By 1963, Charlie Haynie, a Cornell University graduate student and peace activist, visited Fayette County and made contacts with local organizers such as Mr. and Mrs. John and Viola McFerren, leaders of the FCCWL. Haynie would return to Cornell and play a leading role in recruiting dozens of students to participate in a voter registration and outreach program during the summer of 1964.

The students assisted Fayette County residents through political education and mass mobilization in preparation for an election for Sheriff and Tax Assessor. Two candidates, L.T. Redfearn, a progressive white farmer, and Rev. June Dowdy ran for the positions respectively.

Although the elections were stolen, the experience added impetus to the struggle in the region which expanded in successive years well into the early 1970s. Events during 1964 led to a massive school desegregation campaign beginning in 1965.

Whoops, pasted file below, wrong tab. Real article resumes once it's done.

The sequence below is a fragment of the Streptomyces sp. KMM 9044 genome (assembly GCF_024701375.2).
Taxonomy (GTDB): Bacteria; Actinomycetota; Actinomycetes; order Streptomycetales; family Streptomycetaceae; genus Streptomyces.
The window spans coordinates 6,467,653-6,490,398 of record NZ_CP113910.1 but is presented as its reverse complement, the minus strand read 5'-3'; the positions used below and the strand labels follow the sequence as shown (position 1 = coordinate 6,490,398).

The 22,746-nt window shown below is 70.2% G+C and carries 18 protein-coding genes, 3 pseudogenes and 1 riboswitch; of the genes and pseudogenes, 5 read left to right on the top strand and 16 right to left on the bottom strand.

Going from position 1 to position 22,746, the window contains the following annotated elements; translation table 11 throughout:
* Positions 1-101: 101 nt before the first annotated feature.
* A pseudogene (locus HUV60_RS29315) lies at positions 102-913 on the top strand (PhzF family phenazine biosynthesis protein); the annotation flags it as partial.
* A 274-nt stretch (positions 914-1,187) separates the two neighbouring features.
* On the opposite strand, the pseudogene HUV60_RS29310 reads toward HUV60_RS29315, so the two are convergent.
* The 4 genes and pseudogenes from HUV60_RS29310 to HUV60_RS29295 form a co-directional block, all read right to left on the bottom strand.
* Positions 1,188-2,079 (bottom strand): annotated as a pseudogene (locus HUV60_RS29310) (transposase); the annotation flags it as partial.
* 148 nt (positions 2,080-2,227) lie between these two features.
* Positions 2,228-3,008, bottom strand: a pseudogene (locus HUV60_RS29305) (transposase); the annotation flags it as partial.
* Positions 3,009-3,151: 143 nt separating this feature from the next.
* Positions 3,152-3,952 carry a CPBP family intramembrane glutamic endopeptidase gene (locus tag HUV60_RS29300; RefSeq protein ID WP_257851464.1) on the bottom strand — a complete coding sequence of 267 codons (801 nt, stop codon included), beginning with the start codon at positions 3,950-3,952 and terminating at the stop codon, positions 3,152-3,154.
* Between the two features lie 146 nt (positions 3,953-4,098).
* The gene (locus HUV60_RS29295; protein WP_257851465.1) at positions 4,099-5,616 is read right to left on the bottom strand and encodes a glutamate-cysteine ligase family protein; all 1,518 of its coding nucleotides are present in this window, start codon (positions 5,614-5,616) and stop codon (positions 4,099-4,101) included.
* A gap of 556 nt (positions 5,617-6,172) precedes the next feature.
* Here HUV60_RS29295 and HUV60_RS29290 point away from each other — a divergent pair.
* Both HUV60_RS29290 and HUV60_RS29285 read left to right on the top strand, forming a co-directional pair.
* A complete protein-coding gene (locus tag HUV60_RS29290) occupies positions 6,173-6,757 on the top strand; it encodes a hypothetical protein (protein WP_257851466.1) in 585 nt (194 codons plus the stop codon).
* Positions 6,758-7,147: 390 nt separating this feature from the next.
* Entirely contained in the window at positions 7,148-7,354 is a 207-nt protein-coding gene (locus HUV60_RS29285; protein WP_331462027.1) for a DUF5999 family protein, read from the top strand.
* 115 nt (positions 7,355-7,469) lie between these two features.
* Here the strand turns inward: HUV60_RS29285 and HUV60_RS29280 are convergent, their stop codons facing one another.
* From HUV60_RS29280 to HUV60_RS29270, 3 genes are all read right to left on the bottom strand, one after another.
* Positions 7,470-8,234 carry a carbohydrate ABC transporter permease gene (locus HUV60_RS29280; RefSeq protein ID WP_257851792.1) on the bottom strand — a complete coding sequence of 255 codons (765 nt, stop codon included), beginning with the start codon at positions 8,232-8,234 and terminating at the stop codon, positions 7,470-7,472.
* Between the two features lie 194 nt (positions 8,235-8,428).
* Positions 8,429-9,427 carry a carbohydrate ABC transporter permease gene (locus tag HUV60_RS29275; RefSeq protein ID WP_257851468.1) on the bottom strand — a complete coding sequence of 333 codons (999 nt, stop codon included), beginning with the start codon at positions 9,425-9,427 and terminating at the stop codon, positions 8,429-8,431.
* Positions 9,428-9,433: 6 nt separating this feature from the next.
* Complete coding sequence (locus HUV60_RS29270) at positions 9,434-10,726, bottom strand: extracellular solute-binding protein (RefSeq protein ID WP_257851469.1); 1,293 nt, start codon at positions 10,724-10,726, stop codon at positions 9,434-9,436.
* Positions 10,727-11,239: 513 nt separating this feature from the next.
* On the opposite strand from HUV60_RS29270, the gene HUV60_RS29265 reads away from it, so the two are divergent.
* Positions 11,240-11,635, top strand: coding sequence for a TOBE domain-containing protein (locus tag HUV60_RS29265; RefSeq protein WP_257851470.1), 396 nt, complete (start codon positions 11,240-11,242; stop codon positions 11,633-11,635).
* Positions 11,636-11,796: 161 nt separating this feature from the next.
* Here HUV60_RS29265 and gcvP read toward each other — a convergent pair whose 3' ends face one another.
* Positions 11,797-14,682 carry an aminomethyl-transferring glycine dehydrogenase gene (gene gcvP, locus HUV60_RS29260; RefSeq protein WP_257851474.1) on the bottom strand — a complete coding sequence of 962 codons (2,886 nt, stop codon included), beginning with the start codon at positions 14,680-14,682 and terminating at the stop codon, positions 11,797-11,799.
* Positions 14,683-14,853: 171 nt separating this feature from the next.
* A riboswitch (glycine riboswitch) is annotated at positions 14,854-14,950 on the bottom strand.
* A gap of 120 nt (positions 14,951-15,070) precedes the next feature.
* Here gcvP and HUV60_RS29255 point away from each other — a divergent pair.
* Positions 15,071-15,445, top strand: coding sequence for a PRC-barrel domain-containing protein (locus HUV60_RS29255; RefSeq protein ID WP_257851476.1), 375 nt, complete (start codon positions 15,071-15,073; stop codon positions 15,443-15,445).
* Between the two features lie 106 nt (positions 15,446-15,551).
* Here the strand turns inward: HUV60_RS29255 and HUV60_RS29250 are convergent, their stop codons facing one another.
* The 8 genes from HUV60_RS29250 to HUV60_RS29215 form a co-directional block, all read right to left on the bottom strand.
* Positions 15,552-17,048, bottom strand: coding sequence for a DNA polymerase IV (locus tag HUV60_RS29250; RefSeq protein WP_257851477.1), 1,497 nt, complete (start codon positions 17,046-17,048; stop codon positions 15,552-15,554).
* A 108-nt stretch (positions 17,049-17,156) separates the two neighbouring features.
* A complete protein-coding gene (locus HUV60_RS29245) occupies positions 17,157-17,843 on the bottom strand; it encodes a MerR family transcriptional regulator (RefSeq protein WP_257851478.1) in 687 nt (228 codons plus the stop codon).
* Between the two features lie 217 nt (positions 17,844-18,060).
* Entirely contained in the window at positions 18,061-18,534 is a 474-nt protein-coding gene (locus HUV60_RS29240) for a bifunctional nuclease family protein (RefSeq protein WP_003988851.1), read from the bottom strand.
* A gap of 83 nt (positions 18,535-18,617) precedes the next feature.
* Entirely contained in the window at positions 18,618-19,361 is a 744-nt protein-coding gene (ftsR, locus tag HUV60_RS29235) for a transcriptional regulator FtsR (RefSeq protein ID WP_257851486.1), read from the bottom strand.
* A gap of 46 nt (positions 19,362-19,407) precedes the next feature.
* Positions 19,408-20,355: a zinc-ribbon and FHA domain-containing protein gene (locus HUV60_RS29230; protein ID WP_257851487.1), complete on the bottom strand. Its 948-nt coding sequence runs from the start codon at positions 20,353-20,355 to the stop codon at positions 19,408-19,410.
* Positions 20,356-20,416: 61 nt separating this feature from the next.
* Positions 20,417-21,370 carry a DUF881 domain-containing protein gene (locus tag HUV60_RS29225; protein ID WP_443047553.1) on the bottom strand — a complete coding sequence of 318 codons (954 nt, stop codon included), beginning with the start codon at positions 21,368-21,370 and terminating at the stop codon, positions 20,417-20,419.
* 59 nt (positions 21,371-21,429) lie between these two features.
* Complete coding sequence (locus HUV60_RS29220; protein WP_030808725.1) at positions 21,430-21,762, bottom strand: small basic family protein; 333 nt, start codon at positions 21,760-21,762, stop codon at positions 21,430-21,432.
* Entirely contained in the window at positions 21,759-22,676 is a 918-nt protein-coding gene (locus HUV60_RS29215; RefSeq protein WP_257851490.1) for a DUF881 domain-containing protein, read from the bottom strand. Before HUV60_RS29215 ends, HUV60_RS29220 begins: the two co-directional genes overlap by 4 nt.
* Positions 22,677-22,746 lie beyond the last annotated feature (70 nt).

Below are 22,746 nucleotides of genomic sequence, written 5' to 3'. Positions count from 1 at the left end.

The Significance of Freedom Summer Five Decades Later

There are many lessons to be learned from the events of 1964 in the South. Although the first Civil Rights Act was passed since 1875 that summer and the following year, the Voting Rights Act became law, there are still attacks being made on these gains in the current period.

In 2013, the Supreme Court struck down key enforcement provisions of the 1965 Voting Rights Act. Also in1964, the Johnson administration declared a “War on Poverty” without attacking the fundamental structures of capitalism which is at the root of underdevelopment, joblessness and hunger.

A new generation of youth must take up the struggle for the full realization of racial equality and the right to self-determination for African Americans and all oppressed nations in the U.S. Absent of a concerted, organized and protracted struggle every gain won through the Civil Rights Movement will be taken away by the ruling class.


Mr. Abayomi Azikiwe, Editor, Pan-African News Wire, is one of the frequent contributors for The 4th Media.